In recent years, rehabilitation centers, and the treatments they provide are an ethical conflict due to their effect on the patients.
An analysis of 28 studies, with follow up periods from 8 to 52 weeks, found that the relapse risk after discontinuation of antidepressants was 36.4%, compared with 16.4% in those who stayed on the medication (Kling). All of this aside, this is not guaranteed to be protective against relapse. People debate whether relapse centers should do more for the well being of their patients’ mental health.
According to Dr. Keith J. Zulig, chair and professor in the Department of Social and Behavioral Sciences at the West Virginia University School of Public Health, “Mindfulness-based relapse prevention (MBRP) can be successfully implemented in an outpatient environment with equal or better results than the standard treatment” (Haelle).
From a moral standpoint, drug rehab centers should make mindfulness programs that focus on preventing relapse.
Supporters of mindfulness for drug abusers believe rehab centers should take predominant actions in their patients' care programs.
Depression is a controlling factor in many lives and is a leading cause of disability.
There are pharmacological treatments provided by rehab centers; however, the ethicality of the companies making these products is not in favor of the abuser, but in profiting themselves (Cruwys).
Therefore, it is crucial that rehab centers focus on targeting the primary causes of depression, such as loneliness, with a right-minded solution (Haelle).
Alternatively, in the opinion of the Mayo Clinic Staff, antidepressants along with counseling is a standard solution for relapse. Depression symptoms for most patients significantly decrease, and behavior improves (Mayo Clinic Staff). In contrast to this claim, Harvard Medical School found that over time the antidepressants that are prescribed by many doctors can lead to addiction, and dependence on the medication (Harvard Medical School). It was also found that the dependence of antidepressants can cause withdrawals along with suicidal actions when, and if the patient is taken off the medication (Harvard Medical School). In other words, while treating the problem of depression, other serious side effects will surface.
A mindfulness program can lend itself to creating a safe environment of interaction, and relationship building between participants (Harvard Health).
Testing this solution, researchers recruited 60 participants from a comprehensive opioid addiction treatment program who had been narcotic-free for a 90-day consecutive period. Participants in the study then chose whether they wanted to be part of the treatment-as-usual group, attending 60-minute cognitive-based therapy for 36 weeks, or the MBRP group meeting twice per week for 24 weeks, followed by 12 weeks of treatment-as-usual (Haelle). In the conclusion of this study, MBRP groups had a statistical difference in drug craving compared to the treatment-as-usual group (Haelle). The former group was capable of resisting the urge to resume their addiction. While antidepressants serve a purpose and can lower the chances of substance relapse, they create serious issues for the subject that do not have a cure or solution. This will give patients a higher risk of additional mental, and physical problems.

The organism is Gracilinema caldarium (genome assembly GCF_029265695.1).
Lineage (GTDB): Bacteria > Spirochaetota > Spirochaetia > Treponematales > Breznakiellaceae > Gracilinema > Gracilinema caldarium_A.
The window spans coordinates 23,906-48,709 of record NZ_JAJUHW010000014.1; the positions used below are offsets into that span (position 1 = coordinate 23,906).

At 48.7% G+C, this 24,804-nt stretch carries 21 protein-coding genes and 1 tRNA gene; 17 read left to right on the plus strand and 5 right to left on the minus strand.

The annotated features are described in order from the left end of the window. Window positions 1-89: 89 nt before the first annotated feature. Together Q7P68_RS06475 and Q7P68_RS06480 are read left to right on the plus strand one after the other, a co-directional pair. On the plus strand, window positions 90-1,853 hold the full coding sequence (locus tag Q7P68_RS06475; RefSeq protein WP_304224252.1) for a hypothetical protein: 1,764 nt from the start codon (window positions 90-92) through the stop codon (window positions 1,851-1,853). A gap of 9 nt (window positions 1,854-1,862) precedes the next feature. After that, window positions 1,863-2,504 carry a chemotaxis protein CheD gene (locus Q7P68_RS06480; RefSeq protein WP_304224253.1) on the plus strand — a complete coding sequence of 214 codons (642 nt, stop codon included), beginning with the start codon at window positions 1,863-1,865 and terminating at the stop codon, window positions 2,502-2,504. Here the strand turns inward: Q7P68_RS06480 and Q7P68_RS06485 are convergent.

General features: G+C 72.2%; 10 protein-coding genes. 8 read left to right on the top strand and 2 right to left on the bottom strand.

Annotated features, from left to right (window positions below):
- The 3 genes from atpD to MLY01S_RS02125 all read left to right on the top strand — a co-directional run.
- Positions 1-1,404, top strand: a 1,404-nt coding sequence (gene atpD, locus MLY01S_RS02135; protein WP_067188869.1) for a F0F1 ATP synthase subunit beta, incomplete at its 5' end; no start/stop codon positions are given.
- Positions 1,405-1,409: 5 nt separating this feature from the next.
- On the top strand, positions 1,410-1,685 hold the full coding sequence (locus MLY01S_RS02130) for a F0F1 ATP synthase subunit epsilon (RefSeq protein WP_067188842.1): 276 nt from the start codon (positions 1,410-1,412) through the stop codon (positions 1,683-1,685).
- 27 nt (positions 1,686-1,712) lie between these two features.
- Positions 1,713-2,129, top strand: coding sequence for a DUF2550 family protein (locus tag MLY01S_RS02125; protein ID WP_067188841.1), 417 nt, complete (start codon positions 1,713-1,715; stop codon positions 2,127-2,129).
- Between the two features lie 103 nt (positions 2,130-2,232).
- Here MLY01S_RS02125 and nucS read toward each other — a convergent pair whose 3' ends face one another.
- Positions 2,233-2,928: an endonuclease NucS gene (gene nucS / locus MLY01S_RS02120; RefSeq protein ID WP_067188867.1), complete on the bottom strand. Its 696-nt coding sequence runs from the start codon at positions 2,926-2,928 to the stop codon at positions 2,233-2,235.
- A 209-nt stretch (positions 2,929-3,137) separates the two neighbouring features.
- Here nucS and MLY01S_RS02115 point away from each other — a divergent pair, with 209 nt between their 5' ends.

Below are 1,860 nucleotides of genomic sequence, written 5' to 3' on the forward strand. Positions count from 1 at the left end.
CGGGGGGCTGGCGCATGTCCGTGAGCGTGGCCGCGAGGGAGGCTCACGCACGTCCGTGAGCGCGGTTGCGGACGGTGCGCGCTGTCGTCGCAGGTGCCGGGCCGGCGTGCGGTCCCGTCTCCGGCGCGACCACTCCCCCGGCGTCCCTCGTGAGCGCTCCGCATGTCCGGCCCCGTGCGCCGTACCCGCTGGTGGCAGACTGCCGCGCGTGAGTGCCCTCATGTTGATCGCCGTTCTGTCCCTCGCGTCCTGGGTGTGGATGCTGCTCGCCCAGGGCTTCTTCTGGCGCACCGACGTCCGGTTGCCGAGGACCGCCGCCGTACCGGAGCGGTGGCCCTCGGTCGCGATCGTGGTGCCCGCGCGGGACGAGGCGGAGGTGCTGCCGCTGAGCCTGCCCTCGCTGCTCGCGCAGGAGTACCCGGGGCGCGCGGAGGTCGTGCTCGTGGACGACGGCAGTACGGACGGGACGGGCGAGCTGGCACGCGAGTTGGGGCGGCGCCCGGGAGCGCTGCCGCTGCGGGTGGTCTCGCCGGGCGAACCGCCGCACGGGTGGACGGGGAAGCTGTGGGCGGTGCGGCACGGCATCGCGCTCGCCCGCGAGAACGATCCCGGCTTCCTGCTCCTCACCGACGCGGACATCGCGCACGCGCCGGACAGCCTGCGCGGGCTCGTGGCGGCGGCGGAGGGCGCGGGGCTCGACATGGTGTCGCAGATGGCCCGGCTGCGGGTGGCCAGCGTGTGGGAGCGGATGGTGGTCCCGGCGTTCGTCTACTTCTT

Harvard Health Publishing. “How Meditation Helps with Depression.” Harvard Health, Aug. 2018, https://www.health.harvard.edu/mind-and-mood/how-meditation-helps-with-depression.
Harvard Medical School. “What Are the Real Risks of Antidepressants?” Harvard Health, https://www.health.harvard.edu/mind-and-mood/what-are-the-real-risks-of-antidepressants
Mayo Clinic Staff. “Treatment-Resistant Depression.” Mayo Clinic, Mayo Foundation for Medical Education and Research, 21 July 2017, https://www.mayoclinic.org/diseases-conditions/depression/in-depth/treatment-resistant-depression/art-20044324.
Kling, Jim. "About one-third of anxiety patients relapse after stopping antidepressants." Clinical Psychiatry News, Aug. 2019, p. 2. Gale OneFile: Health and Medicine, https://link.gale.com/apps/doc/A599442761/HRCA?u=nysl_li_oysterb&sid=HRCA&xid=4672a305.Accessed 28 Sept. 2019.
Voss, Janet Piper. Relapse After Long-Term Society .Oct. 2009, https://about.jstor.org/terms.
Cruwys, Tegan, et al. "The connecting adolescents to reduce relapse (CARR) trial: study protocol for a randomized controlled trial comparing the efficacy of Groups 4 Health and cognitive behaviour therapy in young people." BMC Public Health, vol. 19, no. 1, 2019. Gale OneFile: HealthandMedicine,https://link.gale.com/apps/doc/A590711266/HRCA?u=nysl_li_oysterb&sid=HRCA&xid=aafd658c. Accessed 28 Sept. 2019.
Haelle, Tara. "Mindfulness-based relapse prevention tied to lower anxiety, depression." Clinical Psychiatry News, Aug. 2019, p. 15. Gale OneFile: Health and Medicine, https:// link.gale.com/apps/doc/A599442771/HRCA?u=nysl_li_oysterb&sid=HRCA&xid=2eae0d91. Accessed 28 Sept. 2019.